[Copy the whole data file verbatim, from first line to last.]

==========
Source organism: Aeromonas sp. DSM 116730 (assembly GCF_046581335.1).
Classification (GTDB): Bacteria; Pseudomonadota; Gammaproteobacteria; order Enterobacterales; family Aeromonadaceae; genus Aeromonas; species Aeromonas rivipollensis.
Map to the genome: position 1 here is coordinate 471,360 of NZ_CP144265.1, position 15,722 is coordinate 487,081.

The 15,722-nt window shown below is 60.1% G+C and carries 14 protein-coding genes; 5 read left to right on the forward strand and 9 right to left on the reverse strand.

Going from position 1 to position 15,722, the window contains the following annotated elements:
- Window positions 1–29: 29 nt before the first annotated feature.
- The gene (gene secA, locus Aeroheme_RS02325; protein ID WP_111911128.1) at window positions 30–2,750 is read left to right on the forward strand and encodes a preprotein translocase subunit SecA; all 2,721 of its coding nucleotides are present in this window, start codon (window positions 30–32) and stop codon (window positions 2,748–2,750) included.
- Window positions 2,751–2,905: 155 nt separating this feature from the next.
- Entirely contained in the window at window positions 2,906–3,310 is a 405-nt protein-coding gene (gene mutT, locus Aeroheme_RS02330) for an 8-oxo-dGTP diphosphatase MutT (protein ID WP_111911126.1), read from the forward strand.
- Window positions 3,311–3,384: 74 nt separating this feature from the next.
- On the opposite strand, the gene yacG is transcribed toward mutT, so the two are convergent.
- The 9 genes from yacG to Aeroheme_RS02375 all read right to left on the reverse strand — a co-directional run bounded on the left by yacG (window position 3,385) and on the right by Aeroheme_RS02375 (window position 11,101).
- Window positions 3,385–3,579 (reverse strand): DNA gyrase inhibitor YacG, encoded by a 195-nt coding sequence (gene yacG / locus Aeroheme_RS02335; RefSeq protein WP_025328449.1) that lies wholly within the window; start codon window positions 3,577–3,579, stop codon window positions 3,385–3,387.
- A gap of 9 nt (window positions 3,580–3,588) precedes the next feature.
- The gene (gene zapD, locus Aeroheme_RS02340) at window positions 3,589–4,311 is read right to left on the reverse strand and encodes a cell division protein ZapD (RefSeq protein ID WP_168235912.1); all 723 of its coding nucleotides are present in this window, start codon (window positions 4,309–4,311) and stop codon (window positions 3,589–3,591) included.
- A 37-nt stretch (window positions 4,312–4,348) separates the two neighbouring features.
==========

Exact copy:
Source organism: Aeromonas sp. DSM 116730 (assembly GCF_046581335.1).
Classification (GTDB): Bacteria; Pseudomonadota; Gammaproteobacteria; order Enterobacterales; family Aeromonadaceae; genus Aeromonas; species Aeromonas rivipollensis.
Map to the genome: position 1 here is coordinate 471,360 of NZ_CP144265.1, position 15,722 is coordinate 487,081.

The 15,722-nt window shown below is 60.1% G+C and carries 14 protein-coding genes; 5 read left to right on the forward strand and 9 right to left on the reverse strand.

Going from position 1 to position 15,722, the window contains the following annotated elements:
- Window positions 1–29: 29 nt before the first annotated feature.
- The gene (gene secA, locus Aeroheme_RS02325; protein ID WP_111911128.1) at window positions 30–2,750 is read left to right on the forward strand and encodes a preprotein translocase subunit SecA; all 2,721 of its coding nucleotides are present in this window, start codon (window positions 30–32) and stop codon (window positions 2,748–2,750) included.
- Window positions 2,751–2,905: 155 nt separating this feature from the next.
- Entirely contained in the window at window positions 2,906–3,310 is a 405-nt protein-coding gene (gene mutT, locus Aeroheme_RS02330) for an 8-oxo-dGTP diphosphatase MutT (protein ID WP_111911126.1), read from the forward strand.
- Window positions 3,311–3,384: 74 nt separating this feature from the next.
- On the opposite strand, the gene yacG is transcribed toward mutT, so the two are convergent.
- The 9 genes from yacG to Aeroheme_RS02375 all read right to left on the reverse strand — a co-directional run bounded on the left by yacG (window position 3,385) and on the right by Aeroheme_RS02375 (window position 11,101).
- Window positions 3,385–3,579 (reverse strand): DNA gyrase inhibitor YacG, encoded by a 195-nt coding sequence (gene yacG / locus Aeroheme_RS02335; RefSeq protein WP_025328449.1) that lies wholly within the window; start codon window positions 3,577–3,579, stop codon window positions 3,385–3,387.
- A gap of 9 nt (window positions 3,580–3,588) precedes the next feature.
- The gene (gene zapD, locus Aeroheme_RS02340) at window positions 3,589–4,311 is read right to left on the reverse strand and encodes a cell division protein ZapD (RefSeq protein ID WP_168235912.1); all 723 of its coding nucleotides are present in this window, start codon (window positions 4,309–4,311) and stop codon (window positions 3,589–3,591) included.
- A 37-nt stretch (window positions 4,312–4,348) separates the two neighbouring features.